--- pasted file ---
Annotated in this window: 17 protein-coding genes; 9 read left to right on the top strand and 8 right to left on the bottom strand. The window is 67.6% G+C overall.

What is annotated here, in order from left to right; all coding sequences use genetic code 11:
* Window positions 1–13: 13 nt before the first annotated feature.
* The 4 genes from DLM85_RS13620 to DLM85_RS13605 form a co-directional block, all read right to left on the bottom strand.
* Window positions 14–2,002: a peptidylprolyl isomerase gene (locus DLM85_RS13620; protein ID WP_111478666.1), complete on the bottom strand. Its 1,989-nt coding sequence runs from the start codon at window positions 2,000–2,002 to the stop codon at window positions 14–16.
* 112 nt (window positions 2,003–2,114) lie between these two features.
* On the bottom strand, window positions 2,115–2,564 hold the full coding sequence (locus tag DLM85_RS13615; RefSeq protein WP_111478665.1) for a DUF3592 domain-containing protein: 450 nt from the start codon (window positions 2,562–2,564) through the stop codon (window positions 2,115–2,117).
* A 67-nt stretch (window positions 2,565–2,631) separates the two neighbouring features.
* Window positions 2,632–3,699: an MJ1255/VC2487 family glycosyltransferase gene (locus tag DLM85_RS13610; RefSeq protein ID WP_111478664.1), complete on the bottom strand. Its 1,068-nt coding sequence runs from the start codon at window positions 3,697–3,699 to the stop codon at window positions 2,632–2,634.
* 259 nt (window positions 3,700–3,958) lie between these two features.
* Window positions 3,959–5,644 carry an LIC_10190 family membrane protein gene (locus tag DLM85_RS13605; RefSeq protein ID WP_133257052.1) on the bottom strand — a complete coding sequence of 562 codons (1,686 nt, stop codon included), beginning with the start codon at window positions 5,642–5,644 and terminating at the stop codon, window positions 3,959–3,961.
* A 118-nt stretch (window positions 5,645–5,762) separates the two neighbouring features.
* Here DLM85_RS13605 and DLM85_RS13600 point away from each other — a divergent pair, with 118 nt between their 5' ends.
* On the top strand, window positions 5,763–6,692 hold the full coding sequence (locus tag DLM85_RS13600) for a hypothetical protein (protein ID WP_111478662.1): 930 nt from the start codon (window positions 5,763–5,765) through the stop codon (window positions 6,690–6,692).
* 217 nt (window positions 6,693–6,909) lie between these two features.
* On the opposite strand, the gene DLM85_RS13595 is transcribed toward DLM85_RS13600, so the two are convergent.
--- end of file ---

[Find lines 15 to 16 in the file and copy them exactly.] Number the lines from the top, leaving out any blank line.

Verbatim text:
* 217 nt (window positions 6,693–6,909) lie between these two features.
* On the opposite strand, the gene DLM85_RS13595 is transcribed toward DLM85_RS13600, so the two are convergent.